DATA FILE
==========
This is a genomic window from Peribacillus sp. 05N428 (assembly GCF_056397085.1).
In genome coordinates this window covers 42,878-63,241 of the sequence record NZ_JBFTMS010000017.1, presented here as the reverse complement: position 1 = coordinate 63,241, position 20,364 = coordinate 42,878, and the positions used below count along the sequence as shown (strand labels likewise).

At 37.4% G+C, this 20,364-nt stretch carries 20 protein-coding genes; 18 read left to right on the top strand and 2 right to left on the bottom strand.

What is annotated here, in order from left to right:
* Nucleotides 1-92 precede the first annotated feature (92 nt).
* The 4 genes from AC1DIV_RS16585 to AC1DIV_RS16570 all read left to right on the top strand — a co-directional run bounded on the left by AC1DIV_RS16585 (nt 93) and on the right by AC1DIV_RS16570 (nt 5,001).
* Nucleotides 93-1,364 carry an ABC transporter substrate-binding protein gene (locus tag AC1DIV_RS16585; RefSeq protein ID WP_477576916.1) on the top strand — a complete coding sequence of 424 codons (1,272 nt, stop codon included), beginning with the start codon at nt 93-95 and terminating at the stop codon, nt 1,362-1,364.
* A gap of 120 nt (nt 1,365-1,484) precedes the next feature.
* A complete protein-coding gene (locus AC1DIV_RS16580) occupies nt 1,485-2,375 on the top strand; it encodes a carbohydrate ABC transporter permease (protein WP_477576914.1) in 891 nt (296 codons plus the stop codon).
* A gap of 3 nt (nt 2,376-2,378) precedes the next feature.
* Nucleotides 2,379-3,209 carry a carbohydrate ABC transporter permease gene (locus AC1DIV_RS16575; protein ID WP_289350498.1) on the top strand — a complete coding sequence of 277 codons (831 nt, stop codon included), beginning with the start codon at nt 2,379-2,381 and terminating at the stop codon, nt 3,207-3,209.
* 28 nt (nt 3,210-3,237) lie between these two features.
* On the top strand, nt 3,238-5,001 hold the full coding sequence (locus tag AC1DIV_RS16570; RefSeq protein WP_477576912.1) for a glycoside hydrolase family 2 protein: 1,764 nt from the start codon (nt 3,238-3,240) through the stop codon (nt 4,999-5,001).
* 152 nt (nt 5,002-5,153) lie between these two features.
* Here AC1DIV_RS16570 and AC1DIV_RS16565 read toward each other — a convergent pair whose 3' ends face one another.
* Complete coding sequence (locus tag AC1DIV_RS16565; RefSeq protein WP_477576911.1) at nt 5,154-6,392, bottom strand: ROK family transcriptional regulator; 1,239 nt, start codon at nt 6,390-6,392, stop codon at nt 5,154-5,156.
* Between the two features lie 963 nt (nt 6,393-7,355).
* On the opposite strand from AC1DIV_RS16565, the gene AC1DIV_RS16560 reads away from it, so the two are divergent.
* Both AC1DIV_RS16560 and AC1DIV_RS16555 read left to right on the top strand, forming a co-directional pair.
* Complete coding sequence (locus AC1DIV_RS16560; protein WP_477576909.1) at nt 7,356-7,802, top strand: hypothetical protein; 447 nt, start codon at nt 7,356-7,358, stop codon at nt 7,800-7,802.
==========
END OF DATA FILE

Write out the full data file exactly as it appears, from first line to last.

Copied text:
This is a genomic window from Peribacillus sp. 05N428 (assembly GCF_056397085.1).
In genome coordinates this window covers 42,878-63,241 of the sequence record NZ_JBFTMS010000017.1, presented here as the reverse complement: position 1 = coordinate 63,241, position 20,364 = coordinate 42,878, and the positions used below count along the sequence as shown (strand labels likewise).

At 37.4% G+C, this 20,364-nt stretch carries 20 protein-coding genes; 18 read left to right on the top strand and 2 right to left on the bottom strand.

What is annotated here, in order from left to right:
* Nucleotides 1-92 precede the first annotated feature (92 nt).
* The 4 genes from AC1DIV_RS16585 to AC1DIV_RS16570 all read left to right on the top strand — a co-directional run bounded on the left by AC1DIV_RS16585 (nt 93) and on the right by AC1DIV_RS16570 (nt 5,001).
* Nucleotides 93-1,364 carry an ABC transporter substrate-binding protein gene (locus tag AC1DIV_RS16585; RefSeq protein ID WP_477576916.1) on the top strand — a complete coding sequence of 424 codons (1,272 nt, stop codon included), beginning with the start codon at nt 93-95 and terminating at the stop codon, nt 1,362-1,364.
* A gap of 120 nt (nt 1,365-1,484) precedes the next feature.
* A complete protein-coding gene (locus AC1DIV_RS16580) occupies nt 1,485-2,375 on the top strand; it encodes a carbohydrate ABC transporter permease (protein WP_477576914.1) in 891 nt (296 codons plus the stop codon).
* A gap of 3 nt (nt 2,376-2,378) precedes the next feature.
* Nucleotides 2,379-3,209 carry a carbohydrate ABC transporter permease gene (locus AC1DIV_RS16575; protein ID WP_289350498.1) on the top strand — a complete coding sequence of 277 codons (831 nt, stop codon included), beginning with the start codon at nt 2,379-2,381 and terminating at the stop codon, nt 3,207-3,209.
* 28 nt (nt 3,210-3,237) lie between these two features.
* On the top strand, nt 3,238-5,001 hold the full coding sequence (locus tag AC1DIV_RS16570; RefSeq protein WP_477576912.1) for a glycoside hydrolase family 2 protein: 1,764 nt from the start codon (nt 3,238-3,240) through the stop codon (nt 4,999-5,001).
* 152 nt (nt 5,002-5,153) lie between these two features.
* Here AC1DIV_RS16570 and AC1DIV_RS16565 read toward each other — a convergent pair whose 3' ends face one another.
* Complete coding sequence (locus tag AC1DIV_RS16565; RefSeq protein WP_477576911.1) at nt 5,154-6,392, bottom strand: ROK family transcriptional regulator; 1,239 nt, start codon at nt 6,390-6,392, stop codon at nt 5,154-5,156.
* Between the two features lie 963 nt (nt 6,393-7,355).
* On the opposite strand from AC1DIV_RS16565, the gene AC1DIV_RS16560 reads away from it, so the two are divergent.
* Both AC1DIV_RS16560 and AC1DIV_RS16555 read left to right on the top strand, forming a co-directional pair.
* Complete coding sequence (locus AC1DIV_RS16560; protein WP_477576909.1) at nt 7,356-7,802, top strand: hypothetical protein; 447 nt, start codon at nt 7,356-7,358, stop codon at nt 7,800-7,802.